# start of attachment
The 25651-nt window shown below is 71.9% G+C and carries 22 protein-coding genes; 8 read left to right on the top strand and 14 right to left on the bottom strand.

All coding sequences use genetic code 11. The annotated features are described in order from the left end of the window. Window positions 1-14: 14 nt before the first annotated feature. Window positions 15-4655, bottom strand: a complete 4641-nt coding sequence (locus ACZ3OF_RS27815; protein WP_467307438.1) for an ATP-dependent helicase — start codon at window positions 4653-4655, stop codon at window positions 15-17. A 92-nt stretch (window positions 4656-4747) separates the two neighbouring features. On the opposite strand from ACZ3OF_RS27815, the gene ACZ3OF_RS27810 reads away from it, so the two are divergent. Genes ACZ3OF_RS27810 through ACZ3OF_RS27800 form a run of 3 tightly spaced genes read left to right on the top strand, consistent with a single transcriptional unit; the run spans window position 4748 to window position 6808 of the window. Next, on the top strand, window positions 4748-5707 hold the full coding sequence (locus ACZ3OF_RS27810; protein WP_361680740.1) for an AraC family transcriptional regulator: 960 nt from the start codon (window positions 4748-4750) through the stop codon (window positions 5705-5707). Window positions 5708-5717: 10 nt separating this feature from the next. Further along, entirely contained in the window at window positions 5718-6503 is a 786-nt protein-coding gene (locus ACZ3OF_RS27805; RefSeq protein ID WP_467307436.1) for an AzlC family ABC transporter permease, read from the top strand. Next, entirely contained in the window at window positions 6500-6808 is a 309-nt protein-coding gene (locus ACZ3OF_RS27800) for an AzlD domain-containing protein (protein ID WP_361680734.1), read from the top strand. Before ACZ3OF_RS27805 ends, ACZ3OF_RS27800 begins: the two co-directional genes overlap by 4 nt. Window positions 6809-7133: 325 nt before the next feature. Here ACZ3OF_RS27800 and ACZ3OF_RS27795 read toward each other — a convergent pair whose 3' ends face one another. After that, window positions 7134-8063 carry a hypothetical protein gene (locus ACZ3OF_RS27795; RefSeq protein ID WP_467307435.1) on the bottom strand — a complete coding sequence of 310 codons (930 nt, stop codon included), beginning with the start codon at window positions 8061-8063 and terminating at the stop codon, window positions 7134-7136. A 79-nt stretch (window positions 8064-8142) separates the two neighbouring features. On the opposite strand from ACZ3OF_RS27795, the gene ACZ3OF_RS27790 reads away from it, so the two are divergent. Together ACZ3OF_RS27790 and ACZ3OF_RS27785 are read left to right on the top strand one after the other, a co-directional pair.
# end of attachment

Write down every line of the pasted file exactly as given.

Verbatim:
The 25651-nt window shown below is 71.9% G+C and carries 22 protein-coding genes; 8 read left to right on the top strand and 14 right to left on the bottom strand.

All coding sequences use genetic code 11. The annotated features are described in order from the left end of the window. Window positions 1-14: 14 nt before the first annotated feature. Window positions 15-4655, bottom strand: a complete 4641-nt coding sequence (locus ACZ3OF_RS27815; protein WP_467307438.1) for an ATP-dependent helicase — start codon at window positions 4653-4655, stop codon at window positions 15-17. A 92-nt stretch (window positions 4656-4747) separates the two neighbouring features. On the opposite strand from ACZ3OF_RS27815, the gene ACZ3OF_RS27810 reads away from it, so the two are divergent. Genes ACZ3OF_RS27810 through ACZ3OF_RS27800 form a run of 3 tightly spaced genes read left to right on the top strand, consistent with a single transcriptional unit; the run spans window position 4748 to window position 6808 of the window. Next, on the top strand, window positions 4748-5707 hold the full coding sequence (locus ACZ3OF_RS27810; protein WP_361680740.1) for an AraC family transcriptional regulator: 960 nt from the start codon (window positions 4748-4750) through the stop codon (window positions 5705-5707). Window positions 5708-5717: 10 nt separating this feature from the next. Further along, entirely contained in the window at window positions 5718-6503 is a 786-nt protein-coding gene (locus ACZ3OF_RS27805; RefSeq protein ID WP_467307436.1) for an AzlC family ABC transporter permease, read from the top strand. Next, entirely contained in the window at window positions 6500-6808 is a 309-nt protein-coding gene (locus ACZ3OF_RS27800) for an AzlD domain-containing protein (protein ID WP_361680734.1), read from the top strand. Before ACZ3OF_RS27805 ends, ACZ3OF_RS27800 begins: the two co-directional genes overlap by 4 nt. Window positions 6809-7133: 325 nt before the next feature. Here ACZ3OF_RS27800 and ACZ3OF_RS27795 read toward each other — a convergent pair whose 3' ends face one another. After that, window positions 7134-8063 carry a hypothetical protein gene (locus ACZ3OF_RS27795; RefSeq protein ID WP_467307435.1) on the bottom strand — a complete coding sequence of 310 codons (930 nt, stop codon included), beginning with the start codon at window positions 8061-8063 and terminating at the stop codon, window positions 7134-7136. A 79-nt stretch (window positions 8064-8142) separates the two neighbouring features. On the opposite strand from ACZ3OF_RS27795, the gene ACZ3OF_RS27790 reads away from it, so the two are divergent. Together ACZ3OF_RS27790 and ACZ3OF_RS27785 are read left to right on the top strand one after the other, a co-directional pair.